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Watch rare footage of Screaming Trees performing 'No Dollar Bill' in 1992


With Mark Lanegan’s untimely passing on Tuesday, the world is beginning to see just how big of an effect Lanegan had on the world of rock music. From his collaborations with Greg Dulli and Isobel Campbell to his tenure in bands like Queens of the Stone Age and Mad Season, Lanegan was constantly lurking in the shadows of hard rock without ever truly getting the proper credit. But it’s his work with Screaming Trees that will make Lanegan eternal.

Formed in the mid-1980s with brothers Gary Lee and Van Conner, Screaming Trees created a uniquely blissed-out version of what would eventually be labelled as “grunge”. While groups like Melvins were getting heavily into sludge and Green River were leaning heavily on their punk roots, Screaming Trees were willing to let their eclectic influences show. Equally adept at slow folk, souped-up rock, and psychedelic punk, Screaming Trees laid the groundwork for some of their contemporaries to take over the music world in the early ’90s.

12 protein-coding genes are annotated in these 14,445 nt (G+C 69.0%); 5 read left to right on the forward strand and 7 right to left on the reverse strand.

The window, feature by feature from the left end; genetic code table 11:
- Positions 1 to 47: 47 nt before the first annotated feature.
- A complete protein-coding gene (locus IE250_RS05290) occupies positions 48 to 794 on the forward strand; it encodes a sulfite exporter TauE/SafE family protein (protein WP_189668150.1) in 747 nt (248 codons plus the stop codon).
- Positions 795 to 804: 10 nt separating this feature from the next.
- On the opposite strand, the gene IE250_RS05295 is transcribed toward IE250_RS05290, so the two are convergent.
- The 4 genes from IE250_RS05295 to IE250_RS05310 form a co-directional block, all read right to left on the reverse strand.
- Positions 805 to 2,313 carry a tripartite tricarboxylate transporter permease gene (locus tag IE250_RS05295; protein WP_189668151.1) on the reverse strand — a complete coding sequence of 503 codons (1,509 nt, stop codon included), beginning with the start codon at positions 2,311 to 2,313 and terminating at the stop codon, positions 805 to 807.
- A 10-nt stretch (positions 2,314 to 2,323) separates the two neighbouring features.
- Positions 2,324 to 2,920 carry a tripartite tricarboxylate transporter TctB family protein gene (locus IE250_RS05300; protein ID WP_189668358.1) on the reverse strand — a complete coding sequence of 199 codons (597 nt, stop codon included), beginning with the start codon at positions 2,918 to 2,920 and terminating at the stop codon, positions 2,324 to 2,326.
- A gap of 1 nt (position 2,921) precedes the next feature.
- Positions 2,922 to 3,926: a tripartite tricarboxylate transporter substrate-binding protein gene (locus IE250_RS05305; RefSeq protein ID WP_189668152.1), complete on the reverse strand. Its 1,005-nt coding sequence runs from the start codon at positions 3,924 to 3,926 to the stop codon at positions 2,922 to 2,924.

In the major label gold rush that decided on Seattle by 1990, Screaming Trees were picked up by Epic Records. Could it be possible for Screaming Trees to have replicated the success of bands like Nirvana and Pearl Jam? Absolutely not. Screaming Trees were just too bizarre, too uniquely ingrained outside of the world of pop music, and too idiosyncratic to pick up major followings, even if every grunge vocalist seemed like they were doing a bad imitation of Lanegan’s signature growl.

Still, 1992’s Sweet Oblivion was accessible enough to get them some mainstream exposure. ‘Nearly Lost You’ was featured on the Singles soundtrack, the video gained some traction on MTV, and it looked like maybe this strange group of folk-rock lumberjacks really could muscle their way into the mainstream after all.

But it wasn’t meant to be: the major label push was something that Screaming Trees actively fought against, and after completing the tour for Sweet Oblivion, the group took an extended hiatus as Lanegan once again released solo albums and took part in collaborations. Four years later saw the release of Dust, but Screaming Trees were even more out of place in the post-grunge wasteland of 1996 than they were during the genre’s heyday of 1992.

The group took another hiatus, and when attempts to get labels interested in another album failed, the group broke up in 2000. Lanegan went back to his solo career and accepted an offer from former Screaming Trees touring guitarist Josh Homme to join his new band, Queens of the Stone Age.

Check out Lanegan and Screaming Trees perform ‘No Dollar Bill’ from Sweet Oblivion in 1992 down below.